I want to allow for that, and I think pairing it with a lathe cut record kind of includes that idea. Like when people talk about records they talk about the extra ambience it brings. So I think linking those two ideas makes people think about that already, it allows for that, and it just brings extra little sound artifacts which you can’t plan for which I think all of us find really exciting, that idea that every time you play it it’ll be different.
That’s why we do cassette, and that’s why we don’t do CDs.
Yeah, and I guess pushing those flaws and focusing on them and making music about them is a focus for us.
William Henry Meung who’s on one of the split with Ducklingmonster, he makes music with circuit-bent toy instruments as well as traditional instruments and things but he pushes those and uses those circuits and home-made synthesizers and really pushes the sound of breaking electronics in that way.
I use a pretty standard dance music software, so all my music is based around trying to make it do things it’s not supposed to do. And trying to use something which is designed to make making music really easy, how to use that to really explore. Like the whole point of Ableton is that it’s used friendly which means 99% of it sounds the same, so pushing that software and finding uses for all the, I guess you’d say patches which come with it, and really playing and trying to find everything you can do with one certain thing.
Like the beginning of this year I released an album of sine works where I used sine waves and delays and that was it, and it was all in G major, and kind of seeing what I could do with that.
The tracks on my side of the split are kind of a continuation of those except they bring in a few other elements. Ableton has a very select amount of randomizers and there’s not that much randomization you can use so I’ve been spending the last couple of months trying to figure out how to do generative stuff which is usually something you can only do in Max or Puredata, and figuring out how to basically turn Ableton into a completely different program. I could just use Puredata but that’s just what Puredata is really good at, so it just ends up sounding like everyone else who’s done generative stuff in puredata. I’d rather figure out different ways of doing it.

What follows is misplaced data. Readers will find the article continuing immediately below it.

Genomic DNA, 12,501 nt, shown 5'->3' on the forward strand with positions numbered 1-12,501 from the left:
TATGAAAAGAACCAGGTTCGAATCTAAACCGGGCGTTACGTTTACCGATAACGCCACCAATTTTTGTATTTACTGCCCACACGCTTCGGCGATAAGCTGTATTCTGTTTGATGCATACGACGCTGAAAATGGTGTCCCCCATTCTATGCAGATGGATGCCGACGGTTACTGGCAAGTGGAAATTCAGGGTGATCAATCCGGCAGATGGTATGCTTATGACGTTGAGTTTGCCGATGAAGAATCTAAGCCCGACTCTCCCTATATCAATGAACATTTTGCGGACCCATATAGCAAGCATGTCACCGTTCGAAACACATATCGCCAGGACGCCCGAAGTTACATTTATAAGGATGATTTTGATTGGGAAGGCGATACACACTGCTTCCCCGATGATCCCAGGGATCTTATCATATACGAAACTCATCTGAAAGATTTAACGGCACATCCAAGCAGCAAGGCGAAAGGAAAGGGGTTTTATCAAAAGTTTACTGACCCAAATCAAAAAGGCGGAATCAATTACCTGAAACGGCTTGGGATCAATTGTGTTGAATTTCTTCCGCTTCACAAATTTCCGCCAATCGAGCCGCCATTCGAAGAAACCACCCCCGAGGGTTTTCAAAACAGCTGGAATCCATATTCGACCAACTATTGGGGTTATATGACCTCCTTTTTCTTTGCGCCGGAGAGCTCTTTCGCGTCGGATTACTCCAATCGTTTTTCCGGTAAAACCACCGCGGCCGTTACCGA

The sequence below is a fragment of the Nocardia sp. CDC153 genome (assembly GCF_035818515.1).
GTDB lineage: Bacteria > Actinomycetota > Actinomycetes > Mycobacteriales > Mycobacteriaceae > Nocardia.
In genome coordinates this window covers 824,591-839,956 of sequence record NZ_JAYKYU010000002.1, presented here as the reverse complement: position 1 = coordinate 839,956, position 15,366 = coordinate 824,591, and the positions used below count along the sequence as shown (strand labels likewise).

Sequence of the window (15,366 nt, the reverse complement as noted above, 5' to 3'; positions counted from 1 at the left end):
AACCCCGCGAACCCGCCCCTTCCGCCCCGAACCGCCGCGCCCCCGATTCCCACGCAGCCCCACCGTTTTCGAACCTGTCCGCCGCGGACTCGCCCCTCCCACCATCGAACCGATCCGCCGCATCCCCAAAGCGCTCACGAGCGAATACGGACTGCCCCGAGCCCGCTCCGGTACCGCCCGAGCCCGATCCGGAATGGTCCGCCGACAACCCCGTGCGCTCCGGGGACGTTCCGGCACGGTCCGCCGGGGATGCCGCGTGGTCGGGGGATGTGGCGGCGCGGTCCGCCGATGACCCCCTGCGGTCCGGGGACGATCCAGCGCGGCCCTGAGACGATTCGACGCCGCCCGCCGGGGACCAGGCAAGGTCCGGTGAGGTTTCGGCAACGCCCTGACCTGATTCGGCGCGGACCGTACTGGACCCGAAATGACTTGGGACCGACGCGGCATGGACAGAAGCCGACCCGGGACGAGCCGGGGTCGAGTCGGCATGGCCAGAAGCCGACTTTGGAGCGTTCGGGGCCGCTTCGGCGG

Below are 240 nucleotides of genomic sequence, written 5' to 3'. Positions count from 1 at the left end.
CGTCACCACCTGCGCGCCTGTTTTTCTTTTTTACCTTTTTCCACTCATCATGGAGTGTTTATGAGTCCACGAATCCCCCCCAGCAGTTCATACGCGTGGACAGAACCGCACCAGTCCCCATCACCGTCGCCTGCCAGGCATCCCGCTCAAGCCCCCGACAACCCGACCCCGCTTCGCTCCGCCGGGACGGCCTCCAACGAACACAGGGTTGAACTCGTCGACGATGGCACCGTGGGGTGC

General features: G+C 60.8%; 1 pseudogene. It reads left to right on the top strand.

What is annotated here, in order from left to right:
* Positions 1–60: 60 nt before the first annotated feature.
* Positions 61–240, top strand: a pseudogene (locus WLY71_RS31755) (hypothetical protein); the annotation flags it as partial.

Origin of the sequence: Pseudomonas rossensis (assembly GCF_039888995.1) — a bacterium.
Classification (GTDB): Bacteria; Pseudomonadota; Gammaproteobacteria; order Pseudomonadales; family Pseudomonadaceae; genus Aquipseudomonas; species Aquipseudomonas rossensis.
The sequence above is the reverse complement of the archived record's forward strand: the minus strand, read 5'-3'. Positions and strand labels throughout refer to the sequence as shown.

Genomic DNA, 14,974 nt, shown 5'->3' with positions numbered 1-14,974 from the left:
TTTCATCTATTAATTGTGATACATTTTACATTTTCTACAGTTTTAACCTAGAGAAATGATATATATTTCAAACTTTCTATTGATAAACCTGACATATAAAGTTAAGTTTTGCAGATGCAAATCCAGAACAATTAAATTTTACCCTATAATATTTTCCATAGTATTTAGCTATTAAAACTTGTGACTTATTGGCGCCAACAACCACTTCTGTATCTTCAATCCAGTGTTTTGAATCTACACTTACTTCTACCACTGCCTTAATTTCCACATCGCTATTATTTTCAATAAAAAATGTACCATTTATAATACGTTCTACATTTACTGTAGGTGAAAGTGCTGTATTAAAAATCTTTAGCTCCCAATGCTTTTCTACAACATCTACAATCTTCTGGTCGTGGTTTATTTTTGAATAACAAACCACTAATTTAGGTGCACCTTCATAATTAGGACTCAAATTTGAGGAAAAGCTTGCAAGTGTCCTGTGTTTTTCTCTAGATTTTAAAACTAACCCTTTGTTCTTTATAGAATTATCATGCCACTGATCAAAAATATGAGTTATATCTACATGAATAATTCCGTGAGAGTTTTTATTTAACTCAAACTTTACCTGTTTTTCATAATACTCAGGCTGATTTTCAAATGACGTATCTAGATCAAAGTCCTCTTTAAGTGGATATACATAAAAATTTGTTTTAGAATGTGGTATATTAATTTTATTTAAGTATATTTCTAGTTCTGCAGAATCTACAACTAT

Yeah, yeah, so it’s not so much the sound, on the lathe cuts there’s definitely similarities between the people paired together, like me and Sam’s music, we both usually do very ambient slow moving beatless works. We paired together Beth and William who both have quite… I don’t really know how to describe either of their works really but I think there are similarities between them as well, and Beth and Christian and so forth, there definitely are similarities but the main thing is that everyone involved is forging their own way of doing things. They’re all self-taught and in the case of William all his instruments are either made or fucked with himself.
Mezzo Forte/Mezzo Piano is how I’ve understood it, but knowing Sam it could be something completely different and I’ve misunderstood it this whole time and the fact that we’ve copied the font from a music textbook could mean nothing, and it could stand for anything.
But my official response is that it’s Mezzo Forte and Mezzo Piano, soft loud, loud soft. That comes from the idea that the context in which it’s played will alter the music. The idea is that it can be played at the lowest possible volume so it adds to the surroundings rather than overpower it. But you know in a gig situation you’d be loud and that’s going to be a completely different experience.
Yeah totally, and the noise of the room will be more apparent too. When I’m working on my tracks I’ll put my songs on my ipod and walk around and listen to them to to figure out what needs to change and what’s wrong, and the time of day will completely alter it, sometimes I’ll think they’re overpowering and other times I’ll listen to them and they’ll work with the surroundings perfectly. And that’s why we’re doing the release at Toitu.
So the Auckland show is quite a traditional gig, it’s at a venue which has music like that, but playing at the museum, at Toitu, is a really amazing opportunity for lots of reasons.
One is that most of the people that would normally come to these sorts of shows will probably still be sleeping, and I’m hoping that plenty of those people come but most of the audience will just be people coming to the museum with their kids or whatever for a nice cup of coffee on a Sunday afternoon which is great. That’s who we want to play to because I think for all types of music and art in New Zealand it stays in its zone I guess, so sometimes people might see a poster and be interested, but mostly the people who go to, you know, an abstract art exhibition will be people who are into abstract art, people who know all the names of the artists involved. And the same goes for our music, the gigs in The Attic or whatever, there isn’t nearly enough crossover. So playing at Toitu will allow for people who’ve never even heard about it to hear it, to hopefully like it.